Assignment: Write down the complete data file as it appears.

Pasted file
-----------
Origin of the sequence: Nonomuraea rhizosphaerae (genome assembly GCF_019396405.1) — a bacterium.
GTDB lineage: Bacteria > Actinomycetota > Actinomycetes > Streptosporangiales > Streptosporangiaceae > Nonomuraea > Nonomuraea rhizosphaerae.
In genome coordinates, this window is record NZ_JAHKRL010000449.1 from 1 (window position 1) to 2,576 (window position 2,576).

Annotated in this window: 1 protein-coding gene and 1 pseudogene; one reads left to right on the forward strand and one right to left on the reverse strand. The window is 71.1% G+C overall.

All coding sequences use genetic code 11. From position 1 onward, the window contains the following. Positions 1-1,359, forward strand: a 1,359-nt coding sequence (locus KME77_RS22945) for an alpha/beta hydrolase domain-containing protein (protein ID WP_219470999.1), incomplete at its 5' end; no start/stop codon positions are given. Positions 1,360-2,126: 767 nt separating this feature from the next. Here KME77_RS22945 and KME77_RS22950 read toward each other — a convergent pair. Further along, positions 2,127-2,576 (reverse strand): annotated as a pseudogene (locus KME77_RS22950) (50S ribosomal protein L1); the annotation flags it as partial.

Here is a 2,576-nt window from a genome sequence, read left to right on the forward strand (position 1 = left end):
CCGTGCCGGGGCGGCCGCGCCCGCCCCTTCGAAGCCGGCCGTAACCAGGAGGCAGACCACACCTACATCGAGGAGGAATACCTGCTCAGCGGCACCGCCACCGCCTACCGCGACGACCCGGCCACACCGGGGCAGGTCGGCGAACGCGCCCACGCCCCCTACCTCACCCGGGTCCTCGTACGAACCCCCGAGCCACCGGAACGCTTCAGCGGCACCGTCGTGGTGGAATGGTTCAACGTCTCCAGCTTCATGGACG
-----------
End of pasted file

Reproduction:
Origin of the sequence: Nonomuraea rhizosphaerae (genome assembly GCF_019396405.1) — a bacterium.
GTDB lineage: Bacteria > Actinomycetota > Actinomycetes > Streptosporangiales > Streptosporangiaceae > Nonomuraea > Nonomuraea rhizosphaerae.
In genome coordinates, this window is record NZ_JAHKRL010000449.1 from 1 (window position 1) to 2,576 (window position 2,576).

Annotated in this window: 1 protein-coding gene and 1 pseudogene; one reads left to right on the forward strand and one right to left on the reverse strand. The window is 71.1% G+C overall.

All coding sequences use genetic code 11. From position 1 onward, the window contains the following. Positions 1-1,359, forward strand: a 1,359-nt coding sequence (locus KME77_RS22945) for an alpha/beta hydrolase domain-containing protein (protein ID WP_219470999.1), incomplete at its 5' end; no start/stop codon positions are given. Positions 1,360-2,126: 767 nt separating this feature from the next. Here KME77_RS22945 and KME77_RS22950 read toward each other — a convergent pair. Further along, positions 2,127-2,576 (reverse strand): annotated as a pseudogene (locus KME77_RS22950) (50S ribosomal protein L1); the annotation flags it as partial.

Here is a 2,576-nt window from a genome sequence, read left to right on the forward strand (position 1 = left end):
CCGTGCCGGGGCGGCCGCGCCCGCCCCTTCGAAGCCGGCCGTAACCAGGAGGCAGACCACACCTACATCGAGGAGGAATACCTGCTCAGCGGCACCGCCACCGCCTACCGCGACGACCCGGCCACACCGGGGCAGGTCGGCGAACGCGCCCACGCCCCCTACCTCACCCGGGTCCTCGTACGAACCCCCGAGCCACCGGAACGCTTCAGCGGCACCGTCGTGGTGGAATGGTTCAACGTCTCCAGCTTCATGGACG